If Elliott Sadler Leaves the Cup Series, We All Lose

Nathan BitnerSenior Analyst IAugust 25, 2010

LONG POND, PA - JULY 31:  Elliott Sadler, driver of the #2 Grand Touring Vodka Chevrolet, celebrates in victory lane after winning the NASCAR Camping World Truck Series Pocono Mountains 125 at Pocono Raceway on July 31, 2010 in Long Pond, Pennsylvania.  (Photo by Drew Hallowell/Getty Images for NASCAR)
Drew Hallowell/Getty Images

Elliott Sadler will be sorely missed in NASCAR's Sprint Cup series next year unless a miracle happens that keeps him in a ride for 2011.

Yesterday, according to Dustin Long, Richard Petty announced that his organization would be running a two-car operation in 2011 "unless sponsorship fell from the sky."

With Marcos Ambrose signed (Stanley Tools) and A.J. Allmendinger under contract as well (Petty also stated they were in the final stages of negotiations with Best Buy Racing for that ride), it means that Elliott Sadler is the odd man out at RPM.

Sadler has repeatedly stated that he is amenable to driving in a competitive Nationwide or Camping World Truck series ride for 2011, rather than a start-and-park operation in Cup. Kevin Harvick Inc. is a leading contender, as Sadler has run several successful races for KHI in both the NNS No. 33 and CWTS No. 2.

The point of this article is not to write whether or not that such a move is good or bad for RPM or Sadler, whether it was a wise decision on RPM's part, or what it says about the state of the sport.

I want to tell you what I learned about Elliott Sadler through my personal experiences as a close fan, so that you might have a peek into what we would all be missing.

During my second year-long deployment to Iraq with the 3rd Infantry Division (Mech.), I was thrilled to have the opportunity to watch NASCAR races (often in the wee hours of the morning) as an escape from the IED-filled patrols and weekly mortar attacks on our local Camp Rustamiyah in southeast Baghdad.

I often heard Elliott speak out in support of the troops during pre- or postrace interviews. I agonized as I watched Mark Martin edge him in the 2005 All-Star race by less than half a second.

The agony was even more palpable when a tough stretch (including being wrecked by Jimmie Johnson and, uncharacteristically, Martin) left him in 11th place when the "Race to the Chase" ended, just one spot out (they only took 10 drivers in 2005).

Sadler doesn't just "talk" about the troops.

His charitable actions are often directed at active-duty soldiers and veterans. So, when I returned in January 2006, I did what I thought any polite person should do—I said "thank you."

That was it, really.

It was just an email to let him know that the mere words from him and other drivers truly did boost morale and help us get through a difficult time in Iraq.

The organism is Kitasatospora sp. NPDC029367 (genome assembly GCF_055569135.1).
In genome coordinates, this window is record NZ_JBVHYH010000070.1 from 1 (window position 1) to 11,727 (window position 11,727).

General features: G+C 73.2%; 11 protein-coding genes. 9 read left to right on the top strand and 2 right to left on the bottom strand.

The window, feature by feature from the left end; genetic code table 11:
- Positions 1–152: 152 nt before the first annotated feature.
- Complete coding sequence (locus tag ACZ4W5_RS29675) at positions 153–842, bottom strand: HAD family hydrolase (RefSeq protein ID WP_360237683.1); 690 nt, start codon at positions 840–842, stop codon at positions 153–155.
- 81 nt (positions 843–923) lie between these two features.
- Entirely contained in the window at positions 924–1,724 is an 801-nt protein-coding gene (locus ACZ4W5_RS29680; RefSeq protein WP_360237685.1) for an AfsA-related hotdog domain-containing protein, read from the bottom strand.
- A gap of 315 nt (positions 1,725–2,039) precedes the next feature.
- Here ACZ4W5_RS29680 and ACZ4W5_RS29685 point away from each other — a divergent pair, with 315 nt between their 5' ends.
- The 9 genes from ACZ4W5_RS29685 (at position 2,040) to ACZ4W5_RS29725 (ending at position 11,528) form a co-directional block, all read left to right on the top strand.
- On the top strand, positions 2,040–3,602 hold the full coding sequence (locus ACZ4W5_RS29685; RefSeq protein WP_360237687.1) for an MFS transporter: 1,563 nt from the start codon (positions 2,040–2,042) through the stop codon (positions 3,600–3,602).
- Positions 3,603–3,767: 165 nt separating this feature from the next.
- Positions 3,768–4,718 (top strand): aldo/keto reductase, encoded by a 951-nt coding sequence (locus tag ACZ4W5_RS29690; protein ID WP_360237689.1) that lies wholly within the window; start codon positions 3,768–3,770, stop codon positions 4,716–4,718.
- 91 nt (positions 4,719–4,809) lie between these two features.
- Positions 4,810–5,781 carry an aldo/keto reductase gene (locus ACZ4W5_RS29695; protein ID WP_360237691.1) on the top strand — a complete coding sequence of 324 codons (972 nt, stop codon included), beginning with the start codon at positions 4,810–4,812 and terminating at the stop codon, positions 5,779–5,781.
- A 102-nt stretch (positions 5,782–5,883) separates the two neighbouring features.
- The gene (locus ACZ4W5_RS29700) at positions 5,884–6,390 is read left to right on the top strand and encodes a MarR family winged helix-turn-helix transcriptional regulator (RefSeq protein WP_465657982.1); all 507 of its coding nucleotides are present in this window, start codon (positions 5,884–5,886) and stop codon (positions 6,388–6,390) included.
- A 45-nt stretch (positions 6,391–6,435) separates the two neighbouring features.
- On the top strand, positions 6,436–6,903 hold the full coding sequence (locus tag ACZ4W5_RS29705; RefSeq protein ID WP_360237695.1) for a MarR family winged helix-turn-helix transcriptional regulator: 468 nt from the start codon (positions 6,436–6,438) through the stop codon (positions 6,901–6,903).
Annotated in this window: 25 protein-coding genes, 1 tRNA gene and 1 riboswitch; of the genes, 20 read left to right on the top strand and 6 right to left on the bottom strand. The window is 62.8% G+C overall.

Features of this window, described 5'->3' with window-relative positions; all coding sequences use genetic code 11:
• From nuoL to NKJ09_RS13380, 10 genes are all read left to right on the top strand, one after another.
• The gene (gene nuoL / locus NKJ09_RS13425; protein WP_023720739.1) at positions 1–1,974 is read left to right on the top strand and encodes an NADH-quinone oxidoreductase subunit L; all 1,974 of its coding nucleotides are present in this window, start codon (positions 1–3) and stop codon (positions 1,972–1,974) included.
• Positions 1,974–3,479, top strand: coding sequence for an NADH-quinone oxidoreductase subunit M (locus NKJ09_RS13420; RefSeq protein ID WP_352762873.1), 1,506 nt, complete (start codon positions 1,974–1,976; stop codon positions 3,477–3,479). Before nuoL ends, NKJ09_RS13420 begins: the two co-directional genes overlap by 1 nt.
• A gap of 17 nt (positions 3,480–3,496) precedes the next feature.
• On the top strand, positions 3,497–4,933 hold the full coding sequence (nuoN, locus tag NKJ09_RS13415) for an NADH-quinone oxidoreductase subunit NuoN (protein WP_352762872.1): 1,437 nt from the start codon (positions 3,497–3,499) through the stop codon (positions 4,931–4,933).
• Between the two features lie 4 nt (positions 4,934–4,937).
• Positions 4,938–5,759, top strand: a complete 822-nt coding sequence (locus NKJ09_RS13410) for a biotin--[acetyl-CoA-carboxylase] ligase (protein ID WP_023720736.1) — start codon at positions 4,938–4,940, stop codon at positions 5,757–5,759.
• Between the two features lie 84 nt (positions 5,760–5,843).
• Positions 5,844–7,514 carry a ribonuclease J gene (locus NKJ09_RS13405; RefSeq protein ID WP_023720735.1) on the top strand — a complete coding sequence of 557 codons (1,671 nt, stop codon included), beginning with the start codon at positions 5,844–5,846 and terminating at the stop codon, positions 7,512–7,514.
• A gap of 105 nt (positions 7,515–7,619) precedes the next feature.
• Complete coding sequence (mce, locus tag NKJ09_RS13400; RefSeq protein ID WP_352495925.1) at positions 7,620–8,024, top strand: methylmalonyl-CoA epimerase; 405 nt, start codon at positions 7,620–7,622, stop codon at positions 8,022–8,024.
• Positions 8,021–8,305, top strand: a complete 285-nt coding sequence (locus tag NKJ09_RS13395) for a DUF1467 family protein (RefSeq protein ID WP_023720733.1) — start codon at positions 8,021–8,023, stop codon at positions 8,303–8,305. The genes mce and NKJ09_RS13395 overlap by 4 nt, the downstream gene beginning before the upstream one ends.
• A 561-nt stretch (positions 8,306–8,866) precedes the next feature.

His spotter, Brett Griffin, saw the email and passed it on to then-sponsor M & M's, as well as Elliott himself.

Elliott's response?

He gave me and my wife the experience of a lifetime.

With "hot passes" at Darlington Raceway, we were given tours, merchandise, a visit with Elliott both at his hauler and his motor home, a chance to see the then-Busch Series and Cup race from the pit box, and more.

I had never experienced anything like it, and probably never will again.

Kasey Kahne looked like a deer in headlights as he was mobbed by young and middle-aged women alike. Heck, I even missed getting a Dale Earnhardt, Jr. autograph (he was walking alone—really) because I was too busy spilling mustard on my shirt from an infield hot dog. The late Benny Parsons signed my program with a smile and a kind word.

During the conversations I had with Sadler, I learned that he was just as down-to-earth and genuine as he seemed on television, a kind-hearted and fun-loving man who just wanted little else but to be competitive and truly enjoy racing without all of NASCAR's politics and drama.

Griffin, too, is a gritty Southerner, a proud South Carolina Gamecock, and an asset to both NASCAR and Sadler's fans. Listen to him on the scanner (or follow him on Twitter) at your own risk; he calls it as he sees it, with no political correctness attached.

I soon learned that my personal experience was just typical Elliott Sadler; he gave back to all of his fans. I attended two "Barn Parties" literally on the front lawn of his own family's property in Emporia, VA. He invited around a thousand members of his fan club to listen to Blake Shelton, Miranda Lambert, Bucky Covington, and others, as he offered the opportunity for autographs from Kasey Kahne, Dale Jarrett, and others.

You could even take a tour of the property, getting a close-up look at the dozens of hunting dogs that assisted Sadler in his favorite pastime.

Could you imagine Chad Ochocinco, Sidney Crosby, Kobe Bryant, or Derek Jeter inviting you over for a concert and bologna burgers on their front lawn?

NASCAR, with the demands of sponsorship in tough economic times and the fickle nature of both fans and owners, can be a cruel sport, to say the least.

Sadler is happily married with a sweet baby boy, Wyatt. He is a popular driver and seems to have an eventual future in NASCAR broadcasting.

He connects with people in a way that makes him feel like a friend, even if he doesn't really know you. He is generous, compassionate, and dedicated.

Elliott Sadler has clearly demonstrated that whether or not he ever even runs another Cup race, he is already a proven winner in what truly counts.


Note: You can follow me on Yahoo! Sports From the Marbles, where I am a contributor, or on Twitter @nathanmedic.